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Inspired by Math!
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Inspired by Math!

Author: Sol Lederman

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As the blogger at Wild About Math! I get to interview people who are inspired by math and are inspiring others.
43 Episodes
Richard Rusczyk is the founder of the Art of Problem Solving, the premier community for high-performing middle and high school math students in the English-speaking world. I've always been intrigued with the world of math competitions and with what it takes to excel in them. I picked Richard's brain for an hour about competitions and about his company.
Sue VanHattum is very excited about creative ways to look at math. She has compiled and written a number of the chapters in a new book, Playing With Math, which is being produced in a community supported publishing (i.e. crowd funding) model. Listen to Sue's enthusiasm, learn about the book, then reserve your copy at
Lou DiGioia is the executive director of MATHCOUNTS, the largest nonprofit organization dedicated to extracurricular middle school mathematics. Lou and I discuss a number of MATHCOUNTS programs, including the recent National Competition, the National Math Club, and the Math Video Challenge. We discuss who the programs serve, and so much more. And, we do this all with a ton of infectious enthusiasm.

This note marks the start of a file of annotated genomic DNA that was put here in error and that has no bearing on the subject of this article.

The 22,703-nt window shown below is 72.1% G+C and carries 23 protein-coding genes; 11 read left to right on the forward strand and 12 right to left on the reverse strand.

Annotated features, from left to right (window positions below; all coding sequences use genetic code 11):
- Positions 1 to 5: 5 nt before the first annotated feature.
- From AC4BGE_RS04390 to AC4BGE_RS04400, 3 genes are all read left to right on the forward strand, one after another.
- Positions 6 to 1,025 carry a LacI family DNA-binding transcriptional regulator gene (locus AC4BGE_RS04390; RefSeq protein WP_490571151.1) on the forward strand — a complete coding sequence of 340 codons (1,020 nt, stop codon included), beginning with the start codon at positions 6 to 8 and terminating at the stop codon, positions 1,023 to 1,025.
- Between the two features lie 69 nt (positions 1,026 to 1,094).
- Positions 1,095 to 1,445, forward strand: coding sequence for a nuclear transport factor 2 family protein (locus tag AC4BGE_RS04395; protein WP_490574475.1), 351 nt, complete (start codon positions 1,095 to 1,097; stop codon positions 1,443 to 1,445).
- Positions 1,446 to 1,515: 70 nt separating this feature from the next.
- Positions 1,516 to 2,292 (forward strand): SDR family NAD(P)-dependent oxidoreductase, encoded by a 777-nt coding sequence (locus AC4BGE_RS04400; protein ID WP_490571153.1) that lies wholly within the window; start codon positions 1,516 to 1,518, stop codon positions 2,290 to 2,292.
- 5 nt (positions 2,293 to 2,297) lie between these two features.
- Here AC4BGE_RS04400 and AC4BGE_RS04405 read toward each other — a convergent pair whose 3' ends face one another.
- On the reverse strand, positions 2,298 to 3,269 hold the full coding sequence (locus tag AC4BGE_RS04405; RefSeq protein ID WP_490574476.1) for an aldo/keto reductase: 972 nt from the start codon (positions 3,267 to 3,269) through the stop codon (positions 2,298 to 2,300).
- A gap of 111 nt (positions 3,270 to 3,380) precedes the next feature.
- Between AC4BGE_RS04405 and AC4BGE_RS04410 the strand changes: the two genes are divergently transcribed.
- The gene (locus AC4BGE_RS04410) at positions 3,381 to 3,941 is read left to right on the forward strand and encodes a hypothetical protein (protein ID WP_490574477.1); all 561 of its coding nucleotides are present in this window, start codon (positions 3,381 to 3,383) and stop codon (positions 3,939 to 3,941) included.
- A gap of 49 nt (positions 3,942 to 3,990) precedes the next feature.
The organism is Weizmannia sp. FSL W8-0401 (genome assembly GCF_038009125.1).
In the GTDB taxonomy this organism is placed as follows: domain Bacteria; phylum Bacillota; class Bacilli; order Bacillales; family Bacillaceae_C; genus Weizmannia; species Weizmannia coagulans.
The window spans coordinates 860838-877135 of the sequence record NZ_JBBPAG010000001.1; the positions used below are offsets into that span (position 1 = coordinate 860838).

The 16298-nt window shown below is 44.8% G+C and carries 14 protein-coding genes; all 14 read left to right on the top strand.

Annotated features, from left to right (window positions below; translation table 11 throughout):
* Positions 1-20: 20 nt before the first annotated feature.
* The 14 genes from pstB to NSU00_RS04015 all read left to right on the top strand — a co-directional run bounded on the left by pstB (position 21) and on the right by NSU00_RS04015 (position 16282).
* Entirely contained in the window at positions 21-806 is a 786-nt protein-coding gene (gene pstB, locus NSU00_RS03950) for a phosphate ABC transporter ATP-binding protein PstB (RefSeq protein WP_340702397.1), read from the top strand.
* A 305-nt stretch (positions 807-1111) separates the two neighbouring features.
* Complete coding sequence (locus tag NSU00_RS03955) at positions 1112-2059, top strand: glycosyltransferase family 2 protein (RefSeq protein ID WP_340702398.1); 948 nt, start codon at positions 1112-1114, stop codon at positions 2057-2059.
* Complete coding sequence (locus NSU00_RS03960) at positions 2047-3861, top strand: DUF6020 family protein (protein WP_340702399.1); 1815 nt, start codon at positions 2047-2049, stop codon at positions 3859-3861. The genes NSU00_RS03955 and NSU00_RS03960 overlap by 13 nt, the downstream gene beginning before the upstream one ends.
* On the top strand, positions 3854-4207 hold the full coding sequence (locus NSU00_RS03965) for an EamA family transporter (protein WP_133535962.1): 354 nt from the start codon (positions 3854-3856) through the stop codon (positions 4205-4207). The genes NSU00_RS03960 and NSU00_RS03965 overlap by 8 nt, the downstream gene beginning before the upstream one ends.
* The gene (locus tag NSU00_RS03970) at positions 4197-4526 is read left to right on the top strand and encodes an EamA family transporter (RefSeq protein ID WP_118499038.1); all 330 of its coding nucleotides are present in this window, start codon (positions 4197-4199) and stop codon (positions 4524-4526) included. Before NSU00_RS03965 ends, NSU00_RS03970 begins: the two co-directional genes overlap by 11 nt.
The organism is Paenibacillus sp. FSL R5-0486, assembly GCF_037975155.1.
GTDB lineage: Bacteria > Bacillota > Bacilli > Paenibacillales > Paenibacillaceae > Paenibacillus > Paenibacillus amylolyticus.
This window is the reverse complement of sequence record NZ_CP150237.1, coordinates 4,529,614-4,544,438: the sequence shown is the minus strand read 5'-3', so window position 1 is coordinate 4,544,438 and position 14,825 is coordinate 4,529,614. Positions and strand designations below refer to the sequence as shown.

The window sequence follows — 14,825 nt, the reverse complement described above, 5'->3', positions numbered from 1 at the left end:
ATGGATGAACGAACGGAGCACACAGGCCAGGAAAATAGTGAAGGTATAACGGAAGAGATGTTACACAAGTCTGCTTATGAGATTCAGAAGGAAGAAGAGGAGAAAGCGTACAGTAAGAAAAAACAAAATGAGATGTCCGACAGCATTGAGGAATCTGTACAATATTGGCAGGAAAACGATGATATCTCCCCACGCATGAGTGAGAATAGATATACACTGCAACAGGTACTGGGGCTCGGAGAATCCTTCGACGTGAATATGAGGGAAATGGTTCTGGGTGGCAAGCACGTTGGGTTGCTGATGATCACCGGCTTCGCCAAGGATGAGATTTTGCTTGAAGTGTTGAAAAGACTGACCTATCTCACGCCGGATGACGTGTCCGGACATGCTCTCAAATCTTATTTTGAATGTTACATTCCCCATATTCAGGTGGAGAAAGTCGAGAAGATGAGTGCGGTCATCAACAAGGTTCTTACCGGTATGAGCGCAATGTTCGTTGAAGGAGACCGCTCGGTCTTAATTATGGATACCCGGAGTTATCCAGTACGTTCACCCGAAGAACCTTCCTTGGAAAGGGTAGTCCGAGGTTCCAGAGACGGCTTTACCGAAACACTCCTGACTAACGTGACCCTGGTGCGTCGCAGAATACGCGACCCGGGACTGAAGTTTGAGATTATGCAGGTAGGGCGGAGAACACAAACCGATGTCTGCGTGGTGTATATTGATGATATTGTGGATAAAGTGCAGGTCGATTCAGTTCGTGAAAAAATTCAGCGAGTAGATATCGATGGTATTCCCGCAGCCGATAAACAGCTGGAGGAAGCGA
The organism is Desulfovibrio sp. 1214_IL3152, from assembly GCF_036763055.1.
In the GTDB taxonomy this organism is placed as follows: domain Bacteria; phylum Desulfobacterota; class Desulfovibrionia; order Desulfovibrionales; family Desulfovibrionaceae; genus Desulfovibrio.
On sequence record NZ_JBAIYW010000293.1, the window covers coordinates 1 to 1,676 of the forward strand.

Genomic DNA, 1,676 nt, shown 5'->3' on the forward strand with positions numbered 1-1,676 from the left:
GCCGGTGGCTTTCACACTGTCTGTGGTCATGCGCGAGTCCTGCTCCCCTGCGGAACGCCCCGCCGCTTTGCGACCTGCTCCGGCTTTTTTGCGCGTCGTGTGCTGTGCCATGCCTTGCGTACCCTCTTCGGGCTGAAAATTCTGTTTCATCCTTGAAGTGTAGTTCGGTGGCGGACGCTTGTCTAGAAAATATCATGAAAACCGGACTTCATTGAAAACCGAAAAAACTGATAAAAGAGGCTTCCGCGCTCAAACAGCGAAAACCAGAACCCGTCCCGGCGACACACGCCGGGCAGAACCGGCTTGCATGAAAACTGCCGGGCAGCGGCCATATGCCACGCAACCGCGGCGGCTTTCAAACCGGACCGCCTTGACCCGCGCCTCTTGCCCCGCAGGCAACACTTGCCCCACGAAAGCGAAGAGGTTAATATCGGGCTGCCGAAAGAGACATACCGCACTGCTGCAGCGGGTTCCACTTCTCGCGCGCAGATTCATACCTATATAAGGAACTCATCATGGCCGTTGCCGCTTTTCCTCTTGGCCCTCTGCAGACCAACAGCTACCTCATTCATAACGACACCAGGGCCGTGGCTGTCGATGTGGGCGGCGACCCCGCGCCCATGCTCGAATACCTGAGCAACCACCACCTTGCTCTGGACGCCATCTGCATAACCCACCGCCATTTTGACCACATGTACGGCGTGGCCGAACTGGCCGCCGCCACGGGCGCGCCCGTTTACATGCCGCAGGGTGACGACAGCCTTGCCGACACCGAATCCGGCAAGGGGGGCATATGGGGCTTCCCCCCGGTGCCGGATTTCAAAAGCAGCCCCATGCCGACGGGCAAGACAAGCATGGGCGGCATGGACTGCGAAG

Al Cuoco has taught high school students, trained teachers, and developed curriculum that is really making a difference in math education. He and Joseph Rotman have published a book with the MAA, "Learning Modern Algebra From Early Attempts to Prove Fermat's Last Theorem." Al and I discuss a number of the principles and habits of mathematical thinking that are developed in the book.